College still co-ed


As students and faculty reflect on the past 50 years of co-education at Lafayette, one thing has become abundantly clear: the admission of women into the college has led to nothing but trouble.

On June 1, 1967, a committee was established to explore the possibility of admitting females to degree programs at Lafayette College. Committee head, Herb Williams, described the decision as “a lose-lose situation.”

He explained that while admitting women would certainly be detrimental to the value of a Lafayette education, not admitting women may lead to even higher numbers of closeted gays, something which Lafayette was already working hard to discourage.

Fifty years after the decision was ultimately made to admit women to the college, a new committee was tasked with exploring the possibility of no longer admitting females to degree programs. This past week, committee members Chet Cirby and Will Stonewell presented their findings to the Board of Trustees.

Cirby, an outside linebacker for the Lafayette football team, said “the presence of women at Lafayette has dramatically decreased the success of the football team. Before women were admitted, the team won multiple national championships, but since 1970… nothing.”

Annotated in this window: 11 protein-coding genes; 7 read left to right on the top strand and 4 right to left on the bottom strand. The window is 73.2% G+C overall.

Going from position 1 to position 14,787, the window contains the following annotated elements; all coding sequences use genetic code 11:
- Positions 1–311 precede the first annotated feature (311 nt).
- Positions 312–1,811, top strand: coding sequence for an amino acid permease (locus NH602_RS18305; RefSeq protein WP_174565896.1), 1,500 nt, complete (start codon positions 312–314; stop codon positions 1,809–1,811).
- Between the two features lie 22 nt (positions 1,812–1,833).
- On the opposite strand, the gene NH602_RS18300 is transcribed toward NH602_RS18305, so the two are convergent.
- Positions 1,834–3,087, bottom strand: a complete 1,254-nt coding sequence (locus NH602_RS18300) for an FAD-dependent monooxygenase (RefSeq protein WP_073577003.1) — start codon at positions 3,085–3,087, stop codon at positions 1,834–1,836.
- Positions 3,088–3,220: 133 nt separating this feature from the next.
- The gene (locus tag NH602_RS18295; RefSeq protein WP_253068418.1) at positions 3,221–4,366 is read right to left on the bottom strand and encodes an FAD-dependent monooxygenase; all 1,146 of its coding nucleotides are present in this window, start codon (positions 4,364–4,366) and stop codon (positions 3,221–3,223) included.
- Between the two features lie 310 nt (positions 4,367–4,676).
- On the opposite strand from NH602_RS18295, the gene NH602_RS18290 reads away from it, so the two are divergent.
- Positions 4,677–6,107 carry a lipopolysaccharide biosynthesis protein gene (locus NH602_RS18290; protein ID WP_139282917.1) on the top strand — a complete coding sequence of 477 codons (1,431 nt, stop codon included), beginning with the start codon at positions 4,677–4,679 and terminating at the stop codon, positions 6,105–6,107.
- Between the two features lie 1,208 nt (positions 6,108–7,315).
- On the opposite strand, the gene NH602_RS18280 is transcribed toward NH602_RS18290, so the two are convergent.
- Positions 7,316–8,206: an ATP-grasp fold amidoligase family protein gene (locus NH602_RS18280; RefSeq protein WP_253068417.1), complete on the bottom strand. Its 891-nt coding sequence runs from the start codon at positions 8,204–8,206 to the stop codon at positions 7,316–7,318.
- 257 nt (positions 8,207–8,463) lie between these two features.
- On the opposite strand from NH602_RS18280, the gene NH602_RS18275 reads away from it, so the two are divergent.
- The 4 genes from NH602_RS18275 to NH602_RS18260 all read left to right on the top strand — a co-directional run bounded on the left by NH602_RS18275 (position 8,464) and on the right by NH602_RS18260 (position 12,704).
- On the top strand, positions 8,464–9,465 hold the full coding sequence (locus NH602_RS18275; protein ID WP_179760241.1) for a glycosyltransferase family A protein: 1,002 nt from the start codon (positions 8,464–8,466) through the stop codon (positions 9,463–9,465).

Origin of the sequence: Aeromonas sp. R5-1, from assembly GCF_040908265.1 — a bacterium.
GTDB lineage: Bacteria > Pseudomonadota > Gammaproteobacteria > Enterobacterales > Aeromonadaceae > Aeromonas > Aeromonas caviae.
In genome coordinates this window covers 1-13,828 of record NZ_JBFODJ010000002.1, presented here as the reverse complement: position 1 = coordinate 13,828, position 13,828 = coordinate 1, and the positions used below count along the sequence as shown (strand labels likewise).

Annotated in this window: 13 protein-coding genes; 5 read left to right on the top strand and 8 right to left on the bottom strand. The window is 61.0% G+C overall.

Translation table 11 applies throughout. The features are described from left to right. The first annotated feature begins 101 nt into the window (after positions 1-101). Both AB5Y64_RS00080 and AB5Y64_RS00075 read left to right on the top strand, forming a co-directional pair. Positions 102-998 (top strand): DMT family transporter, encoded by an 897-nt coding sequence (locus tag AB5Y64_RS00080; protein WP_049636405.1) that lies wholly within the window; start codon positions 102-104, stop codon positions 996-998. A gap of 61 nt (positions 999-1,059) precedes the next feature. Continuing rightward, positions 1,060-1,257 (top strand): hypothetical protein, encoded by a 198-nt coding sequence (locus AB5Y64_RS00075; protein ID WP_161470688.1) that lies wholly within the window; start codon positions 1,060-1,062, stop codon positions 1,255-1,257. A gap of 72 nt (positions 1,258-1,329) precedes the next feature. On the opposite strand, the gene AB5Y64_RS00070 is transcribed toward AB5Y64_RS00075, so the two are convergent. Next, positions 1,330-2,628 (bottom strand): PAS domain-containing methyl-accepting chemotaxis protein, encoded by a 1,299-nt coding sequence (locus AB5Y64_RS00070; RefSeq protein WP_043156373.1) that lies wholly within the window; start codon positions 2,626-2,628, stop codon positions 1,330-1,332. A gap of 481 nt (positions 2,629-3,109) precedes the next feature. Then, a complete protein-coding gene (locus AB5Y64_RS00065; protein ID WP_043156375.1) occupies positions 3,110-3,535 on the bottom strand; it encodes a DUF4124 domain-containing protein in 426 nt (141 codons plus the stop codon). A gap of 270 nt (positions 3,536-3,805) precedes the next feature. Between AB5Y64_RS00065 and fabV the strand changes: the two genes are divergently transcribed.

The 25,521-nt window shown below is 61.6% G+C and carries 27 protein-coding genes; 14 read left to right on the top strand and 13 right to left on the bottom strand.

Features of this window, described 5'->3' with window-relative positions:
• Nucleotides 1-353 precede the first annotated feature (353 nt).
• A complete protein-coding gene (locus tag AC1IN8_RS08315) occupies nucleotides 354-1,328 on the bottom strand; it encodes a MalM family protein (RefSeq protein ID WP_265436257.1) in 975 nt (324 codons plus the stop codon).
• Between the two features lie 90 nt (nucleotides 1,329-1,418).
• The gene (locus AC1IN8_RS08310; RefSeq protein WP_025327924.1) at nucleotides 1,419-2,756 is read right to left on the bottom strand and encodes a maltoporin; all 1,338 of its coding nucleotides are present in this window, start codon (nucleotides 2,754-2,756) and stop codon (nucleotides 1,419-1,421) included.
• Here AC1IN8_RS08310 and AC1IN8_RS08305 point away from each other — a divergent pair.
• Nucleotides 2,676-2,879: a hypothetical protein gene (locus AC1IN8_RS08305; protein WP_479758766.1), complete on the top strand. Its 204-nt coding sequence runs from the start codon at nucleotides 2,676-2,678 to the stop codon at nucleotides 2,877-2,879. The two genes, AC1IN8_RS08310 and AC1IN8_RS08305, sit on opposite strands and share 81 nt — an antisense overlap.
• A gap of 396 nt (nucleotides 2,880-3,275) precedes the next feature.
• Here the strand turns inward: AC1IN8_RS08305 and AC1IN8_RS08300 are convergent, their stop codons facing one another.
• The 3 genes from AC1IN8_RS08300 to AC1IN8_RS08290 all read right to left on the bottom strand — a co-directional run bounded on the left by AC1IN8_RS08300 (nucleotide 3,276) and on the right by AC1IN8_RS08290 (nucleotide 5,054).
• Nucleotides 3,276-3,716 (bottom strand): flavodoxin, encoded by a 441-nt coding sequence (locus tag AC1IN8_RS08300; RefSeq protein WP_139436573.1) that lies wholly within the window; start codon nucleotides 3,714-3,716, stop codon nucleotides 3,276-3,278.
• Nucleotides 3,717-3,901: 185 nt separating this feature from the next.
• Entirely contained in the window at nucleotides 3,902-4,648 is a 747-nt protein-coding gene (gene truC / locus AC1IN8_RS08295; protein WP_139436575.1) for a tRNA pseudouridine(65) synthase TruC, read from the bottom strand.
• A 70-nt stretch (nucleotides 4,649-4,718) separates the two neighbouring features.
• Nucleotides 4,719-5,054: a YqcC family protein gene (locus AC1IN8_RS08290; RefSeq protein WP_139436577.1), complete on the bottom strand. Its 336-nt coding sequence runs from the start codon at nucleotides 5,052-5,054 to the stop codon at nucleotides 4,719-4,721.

“This trend is clearly because of the addition of cheerleaders and the distraction which their provocative outfits pose for the players,” Stonewell added.

The committee members also discussed the impact of this decision on the global sphere.

“At Lafayette College, 70% of biology degrees go to women, and yet over 2/3 of the world wildlife population has been lost since 1970,” Stonewell said.

“It is clear that women are doing nothing with their biology degrees to prevent this loss and, if anything, they are making it worse,” Cirby added. “Additionally, despite their supposed efforts to make the campus more sustainable, the climate crisis has escalated exponentially in the past 50 years.”

“Women consistently undermine their own efforts by insisting that room temperatures be raised simply because it is too cold. We have found this to play a major role in the rising global temperatures,” Stonewell said.

While these arguments posed significant reasoning for the college to reconsider its position on co-ed learning, it was Cirby and Stonewell’s final point which truly revealed the negative impact of women at Lafayette.

This past semester, for the first time in the college’s history, students were asked not to return to campus.

“While we understand that there were extenuating circumstances, we can’t help but emphasize the fact that this never happened while Lafayette was a male-only institution,” Stonewell said. “It just makes you wonder how the situation might have been different if women hadn’t been involved.”

Unfortunately, due to concerns relating to “cancel culture,” the Board of Trustees has decided not to move forward with the possibility of returning to an all-male college.

Editor’s note: This is a satire article featured as part of our annual Scoffayette issue.